What does the brain really have to do with safety? The more we understand how the brain functions, the more able we are to influence those factors critical to safety behaviour. Neuroscience provides the technology for deeper exploration into behaviour by investigating the various layers of the mind that are crucial to shaping and maintaining positive attitudes to, and belief in, safety. It signifies that we need to develop safety programs to work with, rather than against, the brains natural mode of functioning to maximise our safety performance. We need to recognise the key neurological drivers of safety and risk behaviour for sustainable and embedded safety outcomes.

    Neuroscience is a multi-field discipline, offering many areas of exploration for understanding human behaviour. Within safety environments, one of the most useful fields to draw on is that of social neuroscience, which investigates the vital role that social needs and human relationships have in shaping behaviour. Complexity Management Theory (CMT) and Relationship Psychology (RP) argue that because change is dynamic, static safety approaches (i.e., compliance based strategies) fail to have long-term influence over peoples safety priorities. Instead, CMT and RP postulate that peoples interactions and relationships with others, as well as other core social needs, are stronger predictors of safety behaviour (Carillo, 2012). The more we understand about the core social needs of our people and their impact on behaviour, the more able we are to shape positive attitudes to, and belief in, safety and develop safety strategies to build the structure of a positive safety culture (PSC).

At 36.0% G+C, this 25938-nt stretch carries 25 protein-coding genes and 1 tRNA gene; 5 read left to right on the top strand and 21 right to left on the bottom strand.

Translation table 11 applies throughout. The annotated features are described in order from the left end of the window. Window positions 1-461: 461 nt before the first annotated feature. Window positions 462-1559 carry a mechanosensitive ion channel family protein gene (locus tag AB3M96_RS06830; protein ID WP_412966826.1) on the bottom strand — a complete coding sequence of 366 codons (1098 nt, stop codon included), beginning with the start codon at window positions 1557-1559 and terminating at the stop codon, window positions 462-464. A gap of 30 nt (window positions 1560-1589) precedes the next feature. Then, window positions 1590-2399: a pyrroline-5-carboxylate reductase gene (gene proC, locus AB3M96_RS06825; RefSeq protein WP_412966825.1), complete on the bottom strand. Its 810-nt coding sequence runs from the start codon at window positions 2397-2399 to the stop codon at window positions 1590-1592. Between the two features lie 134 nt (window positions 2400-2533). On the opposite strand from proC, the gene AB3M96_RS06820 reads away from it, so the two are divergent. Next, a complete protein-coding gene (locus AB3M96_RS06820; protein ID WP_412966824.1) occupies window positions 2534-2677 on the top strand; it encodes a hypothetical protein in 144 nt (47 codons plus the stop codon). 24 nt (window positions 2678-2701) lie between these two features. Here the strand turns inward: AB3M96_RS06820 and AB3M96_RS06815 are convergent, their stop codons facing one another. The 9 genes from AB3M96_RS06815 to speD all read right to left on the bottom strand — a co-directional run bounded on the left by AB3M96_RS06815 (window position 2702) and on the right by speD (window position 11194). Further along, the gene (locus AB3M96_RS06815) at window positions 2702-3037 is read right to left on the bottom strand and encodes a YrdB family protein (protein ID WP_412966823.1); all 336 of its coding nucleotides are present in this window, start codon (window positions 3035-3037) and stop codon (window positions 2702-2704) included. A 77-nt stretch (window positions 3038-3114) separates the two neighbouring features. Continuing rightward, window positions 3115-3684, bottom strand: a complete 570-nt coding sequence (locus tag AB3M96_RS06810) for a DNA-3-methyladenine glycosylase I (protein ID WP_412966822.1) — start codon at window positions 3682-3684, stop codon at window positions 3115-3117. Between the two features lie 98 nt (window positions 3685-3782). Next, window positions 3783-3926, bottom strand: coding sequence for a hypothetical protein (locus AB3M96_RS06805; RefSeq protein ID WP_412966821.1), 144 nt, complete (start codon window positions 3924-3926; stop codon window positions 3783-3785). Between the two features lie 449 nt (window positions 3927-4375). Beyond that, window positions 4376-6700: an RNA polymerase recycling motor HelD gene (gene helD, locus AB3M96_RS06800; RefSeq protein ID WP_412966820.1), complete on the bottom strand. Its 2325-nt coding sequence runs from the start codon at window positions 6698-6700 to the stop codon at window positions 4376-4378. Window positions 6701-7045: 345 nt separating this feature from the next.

2. Brain Science behind Behaviour The SCARF Model

    The field of social neuroscience is extensive. David Rock (2008, 2009), a thought-leader in the field, has consolidated the research into a viable and practical framework for understanding the key social motivators of behaviour. This framework can be applied across a broad spectrum of organisational contexts such as leadership, culture and safety management. His model is known as SCARF and relates to five key domains status, certainty, autonomy, relatedness and fairness.